I had hoped to get some idea of what the current Dalai Lama thought of all the crazy people climbing Chomolungma or even learn about the relative importance (or not) of the Rongbuk Monastery, but I was ultimately disappointed. There is a single quote, however, about the Tibetan people's general disinterest in the early British attempts to climb Mount Everest. (This would have been during the 13th Dalai Lama's lifetime, however.) There are several images of the areas around Everest, including the Kama Valley, Tingri, and another image of the Rongbuk Monastery. I wouldn't recommend this book for its Everest material, but it's an enjoyable experience for anyone looking for some quality photographs and a bit of wisdom from a great thinker. Other Rowell books I've reviewed include High and Wild, Mountain Light, and Mountains of the Middle Kingdom. Happy viewing!

Tuesday, January 3, 2012

Prelude to Everest, by Mitchell & Rodway

Ian Mitchell and George Rodway write the first book-length biography of Alexander Kellas in their Prelude to Everest. During my Everest reading, I often thought that this revolutionary figure deserved more attention, and I had hoped to one day write this book myself. I'm glad, however, that these two fine researchers saved me a lot of digging and present Alexander Kellas in the fullest sense currently possible. The authors managed to pull together a biography of a man who did his climbing a hundred years ago, kept no journal, wrote of his climbs only sporadically, often got dates mixed up, and published little of what he did write. Kellas, however, is credited with the most advanced study of high-altitude physiology of his time, "discovering" the usefulness of Sherpa climbers, climbing the highest mountain on record at the time, working out the best route to Everest, and climbing more Himalayan peaks that any other mountaineer of his day (without guides, or even other Europeans along for the climb, to boot!).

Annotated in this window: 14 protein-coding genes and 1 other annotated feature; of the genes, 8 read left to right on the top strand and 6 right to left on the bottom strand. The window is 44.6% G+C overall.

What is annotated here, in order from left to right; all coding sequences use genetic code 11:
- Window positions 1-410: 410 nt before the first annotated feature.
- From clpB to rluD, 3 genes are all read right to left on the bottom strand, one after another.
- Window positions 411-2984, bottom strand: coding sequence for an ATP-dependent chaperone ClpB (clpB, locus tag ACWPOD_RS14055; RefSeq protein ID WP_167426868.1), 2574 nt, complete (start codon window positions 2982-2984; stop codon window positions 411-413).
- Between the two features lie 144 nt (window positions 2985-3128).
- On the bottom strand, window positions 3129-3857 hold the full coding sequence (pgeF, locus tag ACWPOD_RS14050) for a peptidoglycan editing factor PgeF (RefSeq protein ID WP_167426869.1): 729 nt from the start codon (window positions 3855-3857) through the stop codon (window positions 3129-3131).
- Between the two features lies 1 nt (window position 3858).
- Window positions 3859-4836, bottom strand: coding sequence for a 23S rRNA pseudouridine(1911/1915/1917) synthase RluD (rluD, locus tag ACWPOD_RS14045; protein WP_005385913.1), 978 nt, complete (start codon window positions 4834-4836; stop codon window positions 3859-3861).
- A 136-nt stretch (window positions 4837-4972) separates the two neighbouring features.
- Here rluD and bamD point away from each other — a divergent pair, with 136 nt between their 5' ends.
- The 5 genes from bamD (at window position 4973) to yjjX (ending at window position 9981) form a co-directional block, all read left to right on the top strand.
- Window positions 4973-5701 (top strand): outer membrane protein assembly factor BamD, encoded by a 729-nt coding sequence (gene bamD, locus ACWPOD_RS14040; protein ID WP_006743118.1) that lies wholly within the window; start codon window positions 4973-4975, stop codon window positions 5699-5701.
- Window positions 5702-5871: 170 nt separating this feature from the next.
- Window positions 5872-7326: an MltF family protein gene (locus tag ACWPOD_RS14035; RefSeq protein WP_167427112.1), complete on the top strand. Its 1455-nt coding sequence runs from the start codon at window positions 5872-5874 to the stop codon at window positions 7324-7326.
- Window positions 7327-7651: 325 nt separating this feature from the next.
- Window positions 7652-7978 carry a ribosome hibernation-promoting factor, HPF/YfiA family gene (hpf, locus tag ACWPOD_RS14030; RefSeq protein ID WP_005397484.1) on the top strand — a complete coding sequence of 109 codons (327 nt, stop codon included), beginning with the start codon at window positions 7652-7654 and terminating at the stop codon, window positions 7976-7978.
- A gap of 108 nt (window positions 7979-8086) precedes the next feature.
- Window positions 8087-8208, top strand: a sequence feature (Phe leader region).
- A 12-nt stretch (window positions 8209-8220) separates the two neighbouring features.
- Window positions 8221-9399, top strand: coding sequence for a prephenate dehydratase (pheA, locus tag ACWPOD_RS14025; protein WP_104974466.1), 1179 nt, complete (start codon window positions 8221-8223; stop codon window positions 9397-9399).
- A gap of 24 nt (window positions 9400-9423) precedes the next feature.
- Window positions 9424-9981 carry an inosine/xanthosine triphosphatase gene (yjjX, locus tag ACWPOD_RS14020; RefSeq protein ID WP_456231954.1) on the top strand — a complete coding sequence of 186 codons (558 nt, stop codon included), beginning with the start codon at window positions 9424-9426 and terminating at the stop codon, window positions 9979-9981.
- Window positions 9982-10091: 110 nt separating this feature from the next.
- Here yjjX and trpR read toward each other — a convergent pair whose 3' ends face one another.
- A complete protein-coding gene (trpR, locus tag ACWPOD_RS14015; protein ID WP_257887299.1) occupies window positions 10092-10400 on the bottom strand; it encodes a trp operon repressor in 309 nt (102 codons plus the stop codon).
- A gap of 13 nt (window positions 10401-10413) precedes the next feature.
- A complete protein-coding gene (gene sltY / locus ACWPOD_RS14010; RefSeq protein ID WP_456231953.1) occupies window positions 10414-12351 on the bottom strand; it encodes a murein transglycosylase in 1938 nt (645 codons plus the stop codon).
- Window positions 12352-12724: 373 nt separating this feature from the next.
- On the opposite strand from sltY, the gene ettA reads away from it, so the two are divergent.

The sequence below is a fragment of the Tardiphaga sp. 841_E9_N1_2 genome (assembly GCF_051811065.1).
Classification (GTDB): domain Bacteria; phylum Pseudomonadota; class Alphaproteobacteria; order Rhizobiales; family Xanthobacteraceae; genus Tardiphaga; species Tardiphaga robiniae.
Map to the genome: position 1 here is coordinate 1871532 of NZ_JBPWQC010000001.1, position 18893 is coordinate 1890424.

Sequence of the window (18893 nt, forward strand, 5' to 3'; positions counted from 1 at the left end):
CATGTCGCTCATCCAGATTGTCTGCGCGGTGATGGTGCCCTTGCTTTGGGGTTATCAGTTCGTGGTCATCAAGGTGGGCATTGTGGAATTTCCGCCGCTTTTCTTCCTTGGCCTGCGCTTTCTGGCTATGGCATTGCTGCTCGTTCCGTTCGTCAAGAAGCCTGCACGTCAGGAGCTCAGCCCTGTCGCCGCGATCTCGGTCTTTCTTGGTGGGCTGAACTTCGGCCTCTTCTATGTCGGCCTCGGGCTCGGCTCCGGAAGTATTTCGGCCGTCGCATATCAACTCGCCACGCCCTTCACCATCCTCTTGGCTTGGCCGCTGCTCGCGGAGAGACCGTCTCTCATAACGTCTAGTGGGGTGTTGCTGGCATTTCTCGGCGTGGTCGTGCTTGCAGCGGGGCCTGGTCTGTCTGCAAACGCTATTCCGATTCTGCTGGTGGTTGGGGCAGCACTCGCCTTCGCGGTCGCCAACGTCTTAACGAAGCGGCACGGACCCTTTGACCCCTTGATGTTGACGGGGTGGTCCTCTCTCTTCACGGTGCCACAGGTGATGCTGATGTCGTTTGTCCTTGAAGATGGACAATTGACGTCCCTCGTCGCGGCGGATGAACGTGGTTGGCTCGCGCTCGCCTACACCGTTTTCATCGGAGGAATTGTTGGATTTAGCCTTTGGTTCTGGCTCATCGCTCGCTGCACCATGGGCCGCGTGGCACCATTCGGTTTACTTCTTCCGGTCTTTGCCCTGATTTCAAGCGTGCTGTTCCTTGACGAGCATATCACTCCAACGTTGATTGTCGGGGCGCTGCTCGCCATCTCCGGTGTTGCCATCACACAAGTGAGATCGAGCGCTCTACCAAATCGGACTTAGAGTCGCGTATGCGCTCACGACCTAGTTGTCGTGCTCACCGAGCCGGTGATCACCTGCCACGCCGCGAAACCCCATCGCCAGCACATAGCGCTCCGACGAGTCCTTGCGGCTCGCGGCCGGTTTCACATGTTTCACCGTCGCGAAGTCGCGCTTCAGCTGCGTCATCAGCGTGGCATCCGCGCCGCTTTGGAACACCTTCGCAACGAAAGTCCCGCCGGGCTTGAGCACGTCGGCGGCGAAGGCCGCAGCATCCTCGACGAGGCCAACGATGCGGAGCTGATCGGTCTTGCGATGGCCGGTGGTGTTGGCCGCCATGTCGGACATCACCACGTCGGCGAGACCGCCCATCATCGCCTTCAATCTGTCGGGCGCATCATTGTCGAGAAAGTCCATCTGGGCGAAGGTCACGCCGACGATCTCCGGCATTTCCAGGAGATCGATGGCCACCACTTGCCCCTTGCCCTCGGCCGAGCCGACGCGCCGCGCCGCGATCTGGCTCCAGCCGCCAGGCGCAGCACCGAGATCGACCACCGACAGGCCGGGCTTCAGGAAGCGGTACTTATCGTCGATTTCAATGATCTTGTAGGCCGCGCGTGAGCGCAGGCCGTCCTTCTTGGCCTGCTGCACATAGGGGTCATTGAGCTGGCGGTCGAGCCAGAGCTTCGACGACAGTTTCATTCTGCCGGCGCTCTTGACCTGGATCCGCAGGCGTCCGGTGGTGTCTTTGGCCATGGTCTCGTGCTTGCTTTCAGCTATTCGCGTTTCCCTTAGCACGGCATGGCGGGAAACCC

In addition to uncovering the often mysterious story of Kellas, Mitchell and Rodway add some important information to the story of Mount Everest. In the book, they include a draft proposal by Kellas for Col. Rawling's intended 1915 reconnaissance of Everest that failed to materialize due to the outbreak of the war. The personnel of this dreamed-of expedition includes several members of later Everest climbs, including Wollaston as medical officer, Morshead as surveyor, Noel as transport officer, and Kellas as a climber. I find it fascinating that this planned expedition gets no mention in Wollaston's diaries (Letters & Diaries of A. F. R. Wollaston) or in Noel's autobiography (Through Tibet to Everest). Mitchell and Rodway piece together what information exists about Kellas' pre-Everest 1921 travels and reassess the circumstances that led to his death, coming to a surprising conclusion. Also, they include in an appendix a paper presented to the Alpine Club by Kellas in 1920 about the possibilities of climbing Mount Everest that focuses on the physiological difficulties of climbing the mountain, giving a highly-detailed scientific explanation of why he thinks it is just possible for an extremely fit person to climb it without supplementary oxygen (if the mountaineering difficulties are not great) and for someone breathing supplemental oxygen to climb it if the upper reaches are difficult. While Michael Ward had tipped his hat to Kellas in his medical / geographical history of Everest (Everest: A Thousand Years of Exploration), Mitchell and Rodway, by publishing this essay, prove that Kellas was well ahead of his time, even predicting the rate of ascent Messner and Habeler would climb the last 1000 feet of the mountain. It's a shame Kellas was such a solitary person! I hope you'll read this book and discover anew this fascinating individual almost lost to history.